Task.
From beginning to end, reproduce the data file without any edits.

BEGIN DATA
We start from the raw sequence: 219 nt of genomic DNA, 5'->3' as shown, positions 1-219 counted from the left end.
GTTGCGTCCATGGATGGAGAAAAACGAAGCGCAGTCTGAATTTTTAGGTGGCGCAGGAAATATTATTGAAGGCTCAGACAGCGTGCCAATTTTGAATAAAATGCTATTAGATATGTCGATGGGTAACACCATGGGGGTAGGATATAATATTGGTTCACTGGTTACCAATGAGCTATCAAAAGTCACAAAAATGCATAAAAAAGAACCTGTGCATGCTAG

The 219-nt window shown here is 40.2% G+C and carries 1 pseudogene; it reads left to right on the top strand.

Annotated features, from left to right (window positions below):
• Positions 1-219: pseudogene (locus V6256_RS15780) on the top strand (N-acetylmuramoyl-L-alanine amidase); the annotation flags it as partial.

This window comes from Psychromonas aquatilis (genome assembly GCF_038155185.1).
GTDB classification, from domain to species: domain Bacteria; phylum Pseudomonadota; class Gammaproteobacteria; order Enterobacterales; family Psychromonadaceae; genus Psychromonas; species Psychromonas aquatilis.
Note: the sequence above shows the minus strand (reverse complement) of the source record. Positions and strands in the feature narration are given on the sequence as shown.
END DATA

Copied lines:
We start from the raw sequence: 219 nt of genomic DNA, 5'->3' as shown, positions 1-219 counted from the left end.
GTTGCGTCCATGGATGGAGAAAAACGAAGCGCAGTCTGAATTTTTAGGTGGCGCAGGAAATATTATTGAAGGCTCAGACAGCGTGCCAATTTTGAATAAAATGCTATTAGATATGTCGATGGGTAACACCATGGGGGTAGGATATAATATTGGTTCACTGGTTACCAATGAGCTATCAAAAGTCACAAAAATGCATAAAAAAGAACCTGTGCATGCTAG

The 219-nt window shown here is 40.2% G+C and carries 1 pseudogene; it reads left to right on the top strand.

Annotated features, from left to right (window positions below):
• Positions 1-219: pseudogene (locus V6256_RS15780) on the top strand (N-acetylmuramoyl-L-alanine amidase); the annotation flags it as partial.

This window comes from Psychromonas aquatilis (genome assembly GCF_038155185.1).
GTDB classification, from domain to species: domain Bacteria; phylum Pseudomonadota; class Gammaproteobacteria; order Enterobacterales; family Psychromonadaceae; genus Psychromonas; species Psychromonas aquatilis.
Note: the sequence above shows the minus strand (reverse complement) of the source record. Positions and strands in the feature narration are given on the sequence as shown.